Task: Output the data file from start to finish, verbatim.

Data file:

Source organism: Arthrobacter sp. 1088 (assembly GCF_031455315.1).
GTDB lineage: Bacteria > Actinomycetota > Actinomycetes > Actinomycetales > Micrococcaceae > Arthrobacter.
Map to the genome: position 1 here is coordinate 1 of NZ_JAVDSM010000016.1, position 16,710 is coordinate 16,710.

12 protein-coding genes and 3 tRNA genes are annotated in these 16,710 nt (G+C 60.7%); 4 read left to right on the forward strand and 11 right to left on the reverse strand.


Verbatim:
Source organism: Arthrobacter sp. 1088 (assembly GCF_031455315.1).
GTDB lineage: Bacteria > Actinomycetota > Actinomycetes > Actinomycetales > Micrococcaceae > Arthrobacter.
Map to the genome: position 1 here is coordinate 1 of NZ_JAVDSM010000016.1, position 16,710 is coordinate 16,710.

12 protein-coding genes and 3 tRNA genes are annotated in these 16,710 nt (G+C 60.7%); 4 read left to right on the forward strand and 11 right to left on the reverse strand.